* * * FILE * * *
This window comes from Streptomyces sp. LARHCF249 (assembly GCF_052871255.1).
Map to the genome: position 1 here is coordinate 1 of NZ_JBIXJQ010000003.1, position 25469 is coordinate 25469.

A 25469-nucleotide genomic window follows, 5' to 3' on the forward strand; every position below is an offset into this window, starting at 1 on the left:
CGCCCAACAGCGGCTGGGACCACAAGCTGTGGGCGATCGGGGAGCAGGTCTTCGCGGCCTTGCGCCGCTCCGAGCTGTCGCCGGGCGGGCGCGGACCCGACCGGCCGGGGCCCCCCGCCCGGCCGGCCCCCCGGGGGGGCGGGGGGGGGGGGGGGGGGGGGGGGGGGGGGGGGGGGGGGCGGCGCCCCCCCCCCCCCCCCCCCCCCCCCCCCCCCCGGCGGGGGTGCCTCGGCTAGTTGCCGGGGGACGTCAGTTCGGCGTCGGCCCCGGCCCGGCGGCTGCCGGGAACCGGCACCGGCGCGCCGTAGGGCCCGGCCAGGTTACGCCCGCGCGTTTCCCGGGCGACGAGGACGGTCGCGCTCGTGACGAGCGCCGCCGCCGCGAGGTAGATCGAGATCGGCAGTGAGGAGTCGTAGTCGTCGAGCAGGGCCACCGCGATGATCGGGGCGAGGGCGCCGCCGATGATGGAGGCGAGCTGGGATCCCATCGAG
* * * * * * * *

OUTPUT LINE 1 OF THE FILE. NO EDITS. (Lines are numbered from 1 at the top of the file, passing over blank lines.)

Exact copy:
This window comes from Streptomyces sp. LARHCF249 (assembly GCF_052871255.1).